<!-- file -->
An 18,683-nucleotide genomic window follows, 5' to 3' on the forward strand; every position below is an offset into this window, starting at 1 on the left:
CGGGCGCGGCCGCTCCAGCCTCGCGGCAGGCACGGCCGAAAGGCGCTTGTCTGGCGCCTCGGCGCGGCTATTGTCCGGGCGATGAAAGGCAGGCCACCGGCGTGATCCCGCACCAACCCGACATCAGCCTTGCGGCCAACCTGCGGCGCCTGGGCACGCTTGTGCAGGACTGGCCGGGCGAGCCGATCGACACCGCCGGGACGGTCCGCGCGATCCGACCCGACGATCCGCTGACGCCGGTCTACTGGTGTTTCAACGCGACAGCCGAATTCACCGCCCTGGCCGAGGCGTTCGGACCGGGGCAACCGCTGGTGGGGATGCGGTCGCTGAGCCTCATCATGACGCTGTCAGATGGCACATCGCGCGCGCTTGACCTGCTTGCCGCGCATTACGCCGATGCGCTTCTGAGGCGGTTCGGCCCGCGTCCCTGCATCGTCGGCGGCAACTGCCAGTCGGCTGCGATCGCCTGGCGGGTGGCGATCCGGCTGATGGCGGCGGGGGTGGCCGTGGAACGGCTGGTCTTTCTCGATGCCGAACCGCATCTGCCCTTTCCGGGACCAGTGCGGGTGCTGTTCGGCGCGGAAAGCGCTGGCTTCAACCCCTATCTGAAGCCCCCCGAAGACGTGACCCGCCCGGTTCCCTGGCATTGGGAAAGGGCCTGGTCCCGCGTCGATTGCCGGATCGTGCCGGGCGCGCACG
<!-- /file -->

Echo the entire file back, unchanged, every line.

An 18,683-nucleotide genomic window follows, 5' to 3' on the forward strand; every position below is an offset into this window, starting at 1 on the left:
CGGGCGCGGCCGCTCCAGCCTCGCGGCAGGCACGGCCGAAAGGCGCTTGTCTGGCGCCTCGGCGCGGCTATTGTCCGGGCGATGAAAGGCAGGCCACCGGCGTGATCCCGCACCAACCCGACATCAGCCTTGCGGCCAACCTGCGGCGCCTGGGCACGCTTGTGCAGGACTGGCCGGGCGAGCCGATCGACACCGCCGGGACGGTCCGCGCGATCCGACCCGACGATCCGCTGACGCCGGTCTACTGGTGTTTCAACGCGACAGCCGAATTCACCGCCCTGGCCGAGGCGTTCGGACCGGGGCAACCGCTGGTGGGGATGCGGTCGCTGAGCCTCATCATGACGCTGTCAGATGGCACATCGCGCGCGCTTGACCTGCTTGCCGCGCATTACGCCGATGCGCTTCTGAGGCGGTTCGGCCCGCGTCCCTGCATCGTCGGCGGCAACTGCCAGTCGGCTGCGATCGCCTGGCGGGTGGCGATCCGGCTGATGGCGGCGGGGGTGGCCGTGGAACGGCTGGTCTTTCTCGATGCCGAACCGCATCTGCCCTTTCCGGGACCAGTGCGGGTGCTGTTCGGCGCGGAAAGCGCTGGCTTCAACCCCTATCTGAAGCCCCCCGAAGACGTGACCCGCCCGGTTCCCTGGCATTGGGAAAGGGCCTGGTCCCGCGTCGATTGCCGGATCGTGCCGGGCGCGCACG